CNBC Looks at Elon Musk’s Program Portfolio & Problems at Tesla

Video Caption: Elon Musk has a lot on his to-do list. And it may be coming at the expense of his core business – Tesla.

Video Caption: Short-seller Jim Chanos, Kynikos Associates founder, shares his thoughts on Tesla, Elon Musk and the mass exodus of the company’s top executives.

  • Kenneth_Brown

    Palo Alto is 15 miles away (25 if you take the long way) from Fremont. I know the area well and it takes a long drive to get to a town with reasonable housing prices and traffic is horrible.

    The economics don’t change based on what Elon likes or where he wants to live. While it can be more convenient for him to have a plant in Fremont, the cost to be there is not on par with the rest of the automotive industry’s costs. I don’t buy into the “we have to be there because that’s where the talent is” argument. I know lots of people that have and do live in the area and hate it. They only live there because that’s where the jobs are they want. They would much rather be someplace else where they would keep more of their paycheck and live in a home rather than a shoe box.

    If Tesla had hinted at locating a plant in the Detroit area, the traditional car manufacturing zone, they may have been given a very sweet deal on land, buildings, tax abatements, etc. That would have meant being closer to experienced feed-in suppliers and shops better equipped to handle all of the rework they have now. Design and research could be kept in the SV/Bay Area, but the mundane large scale manufacturing end could be someplace less costly. Yes, yes, the Gigafactory would have to be closer too. The other bonus of being in “car country” is access to automotive workers with experience. Sod the programmers in SV, Tesla needs people that have built cars before and managers with time on the Line.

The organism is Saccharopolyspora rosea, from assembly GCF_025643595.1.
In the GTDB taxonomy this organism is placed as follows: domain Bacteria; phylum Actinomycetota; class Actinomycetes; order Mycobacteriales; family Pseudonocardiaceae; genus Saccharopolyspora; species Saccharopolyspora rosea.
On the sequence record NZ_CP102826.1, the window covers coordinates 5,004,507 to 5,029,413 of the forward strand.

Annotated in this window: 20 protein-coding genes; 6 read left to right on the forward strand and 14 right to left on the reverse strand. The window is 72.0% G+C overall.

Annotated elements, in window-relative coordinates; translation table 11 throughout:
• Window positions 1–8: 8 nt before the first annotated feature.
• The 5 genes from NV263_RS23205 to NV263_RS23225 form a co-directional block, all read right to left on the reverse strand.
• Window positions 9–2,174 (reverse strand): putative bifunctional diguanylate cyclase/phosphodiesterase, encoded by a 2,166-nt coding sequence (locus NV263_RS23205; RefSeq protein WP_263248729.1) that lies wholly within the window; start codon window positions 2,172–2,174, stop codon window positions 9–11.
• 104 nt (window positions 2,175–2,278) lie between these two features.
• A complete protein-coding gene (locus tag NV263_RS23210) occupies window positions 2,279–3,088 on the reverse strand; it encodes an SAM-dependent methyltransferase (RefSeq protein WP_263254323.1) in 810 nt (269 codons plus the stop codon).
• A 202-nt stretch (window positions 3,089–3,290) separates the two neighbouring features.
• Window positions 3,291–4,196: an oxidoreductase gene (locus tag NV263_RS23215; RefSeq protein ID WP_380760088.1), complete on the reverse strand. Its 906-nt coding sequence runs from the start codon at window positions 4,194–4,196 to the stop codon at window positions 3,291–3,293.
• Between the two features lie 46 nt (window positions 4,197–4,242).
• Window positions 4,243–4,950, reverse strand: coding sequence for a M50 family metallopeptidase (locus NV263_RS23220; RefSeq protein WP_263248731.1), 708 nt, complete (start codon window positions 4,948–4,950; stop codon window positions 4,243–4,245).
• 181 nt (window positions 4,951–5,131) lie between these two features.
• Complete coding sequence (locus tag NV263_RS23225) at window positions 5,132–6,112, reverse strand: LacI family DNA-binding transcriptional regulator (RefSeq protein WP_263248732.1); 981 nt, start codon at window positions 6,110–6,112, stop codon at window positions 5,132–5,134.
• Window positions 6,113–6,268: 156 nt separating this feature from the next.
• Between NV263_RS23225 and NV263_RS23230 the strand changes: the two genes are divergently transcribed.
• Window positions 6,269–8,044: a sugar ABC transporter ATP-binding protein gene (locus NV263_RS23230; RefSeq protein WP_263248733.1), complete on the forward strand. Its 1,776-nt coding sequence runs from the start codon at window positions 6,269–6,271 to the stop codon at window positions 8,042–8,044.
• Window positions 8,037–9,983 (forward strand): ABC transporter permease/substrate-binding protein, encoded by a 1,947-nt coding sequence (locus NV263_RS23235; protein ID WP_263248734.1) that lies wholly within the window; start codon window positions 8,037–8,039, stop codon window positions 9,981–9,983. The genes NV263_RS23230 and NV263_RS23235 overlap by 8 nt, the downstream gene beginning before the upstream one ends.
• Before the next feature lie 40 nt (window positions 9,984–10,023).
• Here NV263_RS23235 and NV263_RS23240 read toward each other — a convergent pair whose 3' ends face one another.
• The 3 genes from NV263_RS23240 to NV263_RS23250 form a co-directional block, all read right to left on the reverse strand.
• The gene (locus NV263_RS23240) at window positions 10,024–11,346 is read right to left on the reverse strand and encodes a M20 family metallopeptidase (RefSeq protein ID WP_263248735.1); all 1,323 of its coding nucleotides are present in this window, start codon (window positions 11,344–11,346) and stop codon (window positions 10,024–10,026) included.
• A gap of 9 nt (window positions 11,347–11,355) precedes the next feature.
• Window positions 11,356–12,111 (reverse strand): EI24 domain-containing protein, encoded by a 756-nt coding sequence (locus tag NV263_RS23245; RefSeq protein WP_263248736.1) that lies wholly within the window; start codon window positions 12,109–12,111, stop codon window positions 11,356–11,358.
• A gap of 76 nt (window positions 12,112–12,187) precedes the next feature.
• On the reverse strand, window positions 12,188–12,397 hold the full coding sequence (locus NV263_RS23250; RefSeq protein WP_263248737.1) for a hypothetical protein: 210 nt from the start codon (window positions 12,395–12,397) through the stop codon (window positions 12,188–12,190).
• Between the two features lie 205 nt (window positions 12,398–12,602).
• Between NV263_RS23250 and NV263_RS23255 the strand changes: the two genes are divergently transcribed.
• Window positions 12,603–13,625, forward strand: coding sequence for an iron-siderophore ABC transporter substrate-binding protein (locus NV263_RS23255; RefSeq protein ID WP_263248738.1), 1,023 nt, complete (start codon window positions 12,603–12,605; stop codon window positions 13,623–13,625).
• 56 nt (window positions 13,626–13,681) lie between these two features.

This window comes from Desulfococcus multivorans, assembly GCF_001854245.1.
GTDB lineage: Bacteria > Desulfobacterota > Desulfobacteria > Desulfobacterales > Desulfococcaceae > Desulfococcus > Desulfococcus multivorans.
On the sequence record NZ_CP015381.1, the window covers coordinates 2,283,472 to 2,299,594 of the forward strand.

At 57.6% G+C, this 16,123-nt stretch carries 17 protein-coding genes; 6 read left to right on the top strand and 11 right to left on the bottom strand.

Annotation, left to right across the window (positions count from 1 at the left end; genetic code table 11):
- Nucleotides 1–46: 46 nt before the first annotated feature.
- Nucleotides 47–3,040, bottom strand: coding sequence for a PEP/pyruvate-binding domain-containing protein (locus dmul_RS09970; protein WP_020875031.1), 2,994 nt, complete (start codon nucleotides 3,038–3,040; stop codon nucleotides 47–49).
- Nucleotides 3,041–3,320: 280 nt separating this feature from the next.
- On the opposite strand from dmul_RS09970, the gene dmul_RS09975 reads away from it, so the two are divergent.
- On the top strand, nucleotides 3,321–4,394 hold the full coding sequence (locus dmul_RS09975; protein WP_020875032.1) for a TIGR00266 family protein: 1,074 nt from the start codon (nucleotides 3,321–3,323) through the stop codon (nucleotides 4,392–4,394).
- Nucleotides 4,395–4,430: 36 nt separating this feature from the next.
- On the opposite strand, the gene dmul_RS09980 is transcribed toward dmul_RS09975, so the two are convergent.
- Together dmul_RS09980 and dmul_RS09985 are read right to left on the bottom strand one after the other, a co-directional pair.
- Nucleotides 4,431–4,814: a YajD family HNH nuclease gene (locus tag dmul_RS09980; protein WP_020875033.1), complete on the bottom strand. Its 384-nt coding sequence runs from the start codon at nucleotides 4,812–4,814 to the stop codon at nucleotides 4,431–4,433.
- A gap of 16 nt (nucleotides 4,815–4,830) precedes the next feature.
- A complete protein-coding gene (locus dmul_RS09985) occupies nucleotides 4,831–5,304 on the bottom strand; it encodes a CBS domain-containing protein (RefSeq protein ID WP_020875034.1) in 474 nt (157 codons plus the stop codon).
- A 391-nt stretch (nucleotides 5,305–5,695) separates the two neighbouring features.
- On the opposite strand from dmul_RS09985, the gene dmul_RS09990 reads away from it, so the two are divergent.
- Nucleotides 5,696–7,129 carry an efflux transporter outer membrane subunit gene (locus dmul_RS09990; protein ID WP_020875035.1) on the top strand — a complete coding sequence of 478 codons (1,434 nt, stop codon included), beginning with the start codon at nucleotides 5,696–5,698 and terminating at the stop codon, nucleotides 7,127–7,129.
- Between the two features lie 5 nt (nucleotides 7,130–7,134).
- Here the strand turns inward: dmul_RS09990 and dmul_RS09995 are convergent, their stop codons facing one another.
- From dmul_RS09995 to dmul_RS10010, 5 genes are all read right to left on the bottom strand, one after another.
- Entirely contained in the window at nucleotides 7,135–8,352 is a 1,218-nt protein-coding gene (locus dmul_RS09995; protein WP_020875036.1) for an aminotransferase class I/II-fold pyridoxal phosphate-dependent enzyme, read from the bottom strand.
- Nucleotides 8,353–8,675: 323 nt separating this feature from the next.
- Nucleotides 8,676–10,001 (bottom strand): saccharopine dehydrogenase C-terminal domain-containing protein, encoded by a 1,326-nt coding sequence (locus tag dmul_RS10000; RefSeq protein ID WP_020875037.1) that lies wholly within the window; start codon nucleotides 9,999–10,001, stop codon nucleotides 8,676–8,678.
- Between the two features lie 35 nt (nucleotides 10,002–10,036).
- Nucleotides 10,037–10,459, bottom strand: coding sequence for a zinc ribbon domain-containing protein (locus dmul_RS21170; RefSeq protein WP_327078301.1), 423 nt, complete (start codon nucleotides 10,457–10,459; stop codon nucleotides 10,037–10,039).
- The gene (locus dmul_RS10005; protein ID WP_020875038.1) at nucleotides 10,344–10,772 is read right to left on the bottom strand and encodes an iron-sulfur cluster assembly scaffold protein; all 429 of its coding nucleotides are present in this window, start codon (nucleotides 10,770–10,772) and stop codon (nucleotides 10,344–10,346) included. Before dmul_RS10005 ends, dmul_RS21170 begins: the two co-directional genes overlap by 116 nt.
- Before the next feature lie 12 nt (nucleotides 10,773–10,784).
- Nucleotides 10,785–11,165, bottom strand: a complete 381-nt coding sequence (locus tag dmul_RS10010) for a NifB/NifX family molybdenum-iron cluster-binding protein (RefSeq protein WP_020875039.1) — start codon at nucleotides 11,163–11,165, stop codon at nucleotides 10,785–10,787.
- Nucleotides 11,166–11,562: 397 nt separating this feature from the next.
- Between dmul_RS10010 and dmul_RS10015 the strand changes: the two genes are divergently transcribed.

You should notice that eTailers build their big fulfillment centers out of town but next to interstate highways and train tracks rather than in the middle of large cities. Even when they are close to large cities, they build in the worst part of town that affords good access for trucks and trains. It’s the same principles at work. They are trying to keep their cost of operations down as much as possible. If they are the only major employer in the area, they can dictate wages better. They can also get away with paying low wages if the cost of living is low. If they can get land for free and big tax deals, that’s even better. It’s not a big deal to be 2-4 hours out of town to save a shipload of money. The packages are delivered the next day and customers are happy.

  • Douglas Messier

    The earnings call today was cuckoo. Elon cut off two analysts, refusing the answer their questions, and then spent half an hour giving an interview to a fanboy. People are wondering if this is his Jeff Skilling moment.